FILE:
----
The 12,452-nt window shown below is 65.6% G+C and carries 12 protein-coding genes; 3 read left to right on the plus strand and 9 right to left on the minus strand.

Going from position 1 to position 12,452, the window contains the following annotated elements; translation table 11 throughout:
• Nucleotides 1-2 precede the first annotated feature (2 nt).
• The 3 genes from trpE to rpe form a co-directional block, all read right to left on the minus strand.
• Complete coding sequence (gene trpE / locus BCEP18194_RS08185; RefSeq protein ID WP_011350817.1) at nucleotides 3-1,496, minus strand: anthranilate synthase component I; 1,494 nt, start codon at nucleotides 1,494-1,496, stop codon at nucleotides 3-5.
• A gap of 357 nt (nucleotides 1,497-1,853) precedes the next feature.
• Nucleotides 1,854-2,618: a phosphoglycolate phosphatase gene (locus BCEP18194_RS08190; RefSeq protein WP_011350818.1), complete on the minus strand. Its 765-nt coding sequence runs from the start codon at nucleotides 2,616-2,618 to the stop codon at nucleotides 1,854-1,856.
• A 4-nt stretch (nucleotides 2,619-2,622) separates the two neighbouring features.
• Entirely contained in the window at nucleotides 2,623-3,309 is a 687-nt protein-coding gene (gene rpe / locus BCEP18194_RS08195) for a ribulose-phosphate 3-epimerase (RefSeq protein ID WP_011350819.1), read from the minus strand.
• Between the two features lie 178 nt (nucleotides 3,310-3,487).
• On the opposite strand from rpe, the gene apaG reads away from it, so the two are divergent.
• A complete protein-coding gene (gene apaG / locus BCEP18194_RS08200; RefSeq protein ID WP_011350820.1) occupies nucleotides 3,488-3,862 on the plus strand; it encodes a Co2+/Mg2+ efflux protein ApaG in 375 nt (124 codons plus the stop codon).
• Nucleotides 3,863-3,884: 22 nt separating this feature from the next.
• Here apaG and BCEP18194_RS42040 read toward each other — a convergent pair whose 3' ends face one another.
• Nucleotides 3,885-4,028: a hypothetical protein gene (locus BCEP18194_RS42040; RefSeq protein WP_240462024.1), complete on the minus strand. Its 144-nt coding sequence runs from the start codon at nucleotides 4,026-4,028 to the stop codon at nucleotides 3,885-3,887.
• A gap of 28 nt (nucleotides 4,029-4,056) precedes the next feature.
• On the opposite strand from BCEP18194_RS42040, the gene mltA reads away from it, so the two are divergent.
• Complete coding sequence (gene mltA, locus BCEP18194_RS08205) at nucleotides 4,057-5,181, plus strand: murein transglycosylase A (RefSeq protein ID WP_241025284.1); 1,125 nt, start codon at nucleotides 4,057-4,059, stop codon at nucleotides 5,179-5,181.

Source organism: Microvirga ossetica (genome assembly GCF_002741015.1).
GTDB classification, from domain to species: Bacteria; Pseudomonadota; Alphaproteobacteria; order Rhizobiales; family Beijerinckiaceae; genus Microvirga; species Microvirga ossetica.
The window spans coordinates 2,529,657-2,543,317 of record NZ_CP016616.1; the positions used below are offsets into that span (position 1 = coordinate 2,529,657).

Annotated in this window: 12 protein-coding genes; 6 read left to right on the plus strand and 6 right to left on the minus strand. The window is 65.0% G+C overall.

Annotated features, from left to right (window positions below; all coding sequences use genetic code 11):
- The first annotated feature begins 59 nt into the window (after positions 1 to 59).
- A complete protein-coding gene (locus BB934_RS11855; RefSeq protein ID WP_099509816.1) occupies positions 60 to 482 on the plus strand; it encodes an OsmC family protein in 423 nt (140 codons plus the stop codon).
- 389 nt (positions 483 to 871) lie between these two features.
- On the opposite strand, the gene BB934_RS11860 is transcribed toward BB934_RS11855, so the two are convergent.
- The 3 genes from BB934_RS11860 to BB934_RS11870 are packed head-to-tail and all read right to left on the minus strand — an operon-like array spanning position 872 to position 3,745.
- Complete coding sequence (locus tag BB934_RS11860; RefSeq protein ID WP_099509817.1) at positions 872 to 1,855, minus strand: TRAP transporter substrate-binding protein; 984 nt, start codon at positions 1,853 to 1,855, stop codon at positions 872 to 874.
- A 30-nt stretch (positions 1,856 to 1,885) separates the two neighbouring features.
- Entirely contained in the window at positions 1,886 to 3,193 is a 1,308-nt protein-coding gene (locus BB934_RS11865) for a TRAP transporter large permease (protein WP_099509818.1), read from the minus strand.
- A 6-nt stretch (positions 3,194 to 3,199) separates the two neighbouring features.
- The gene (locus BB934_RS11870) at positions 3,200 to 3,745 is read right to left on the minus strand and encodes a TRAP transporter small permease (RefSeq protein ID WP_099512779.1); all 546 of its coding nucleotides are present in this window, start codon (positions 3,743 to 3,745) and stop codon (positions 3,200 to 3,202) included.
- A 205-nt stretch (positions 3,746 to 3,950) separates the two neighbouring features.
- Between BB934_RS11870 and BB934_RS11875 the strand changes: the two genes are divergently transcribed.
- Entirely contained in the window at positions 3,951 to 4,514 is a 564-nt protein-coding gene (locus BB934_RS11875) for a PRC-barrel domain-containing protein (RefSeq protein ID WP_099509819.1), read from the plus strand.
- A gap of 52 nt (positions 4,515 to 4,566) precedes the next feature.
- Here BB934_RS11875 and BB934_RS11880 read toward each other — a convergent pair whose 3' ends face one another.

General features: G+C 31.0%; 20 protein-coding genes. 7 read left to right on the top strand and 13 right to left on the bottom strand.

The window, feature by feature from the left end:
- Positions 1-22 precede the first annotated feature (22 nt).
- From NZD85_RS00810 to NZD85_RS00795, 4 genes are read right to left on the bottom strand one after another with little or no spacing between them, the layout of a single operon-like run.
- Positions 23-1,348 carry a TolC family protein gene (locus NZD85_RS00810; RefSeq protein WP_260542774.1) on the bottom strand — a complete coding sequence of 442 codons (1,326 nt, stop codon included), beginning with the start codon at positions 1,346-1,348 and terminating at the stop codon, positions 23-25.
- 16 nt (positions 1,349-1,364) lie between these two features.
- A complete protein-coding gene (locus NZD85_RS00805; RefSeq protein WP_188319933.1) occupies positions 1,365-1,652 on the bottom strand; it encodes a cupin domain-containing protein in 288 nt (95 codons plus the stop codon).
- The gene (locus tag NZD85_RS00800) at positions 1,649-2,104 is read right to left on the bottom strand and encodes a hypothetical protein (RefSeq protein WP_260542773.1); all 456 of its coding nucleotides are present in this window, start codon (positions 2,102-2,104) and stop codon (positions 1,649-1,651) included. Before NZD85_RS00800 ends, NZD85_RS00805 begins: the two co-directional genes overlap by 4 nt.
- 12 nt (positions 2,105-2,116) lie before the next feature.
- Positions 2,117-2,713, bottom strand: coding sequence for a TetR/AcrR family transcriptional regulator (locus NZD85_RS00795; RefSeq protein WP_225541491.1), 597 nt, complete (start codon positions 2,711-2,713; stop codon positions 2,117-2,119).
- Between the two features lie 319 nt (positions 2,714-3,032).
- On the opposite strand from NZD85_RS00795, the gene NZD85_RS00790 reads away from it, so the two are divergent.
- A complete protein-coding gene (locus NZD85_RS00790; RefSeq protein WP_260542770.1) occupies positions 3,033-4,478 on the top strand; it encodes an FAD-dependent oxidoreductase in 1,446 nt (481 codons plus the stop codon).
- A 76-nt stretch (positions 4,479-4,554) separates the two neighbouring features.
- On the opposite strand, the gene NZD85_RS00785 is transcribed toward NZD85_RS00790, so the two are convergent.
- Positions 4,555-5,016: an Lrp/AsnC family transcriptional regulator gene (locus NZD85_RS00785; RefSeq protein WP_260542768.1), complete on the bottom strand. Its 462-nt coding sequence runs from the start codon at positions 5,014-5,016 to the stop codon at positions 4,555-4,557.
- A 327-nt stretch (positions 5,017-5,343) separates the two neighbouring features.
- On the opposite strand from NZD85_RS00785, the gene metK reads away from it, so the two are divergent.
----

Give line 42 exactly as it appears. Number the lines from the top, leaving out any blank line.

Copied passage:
- From NZD85_RS00810 to NZD85_RS00795, 4 genes are read right to left on the bottom strand one after another with little or no spacing between them, the layout of a single operon-like run.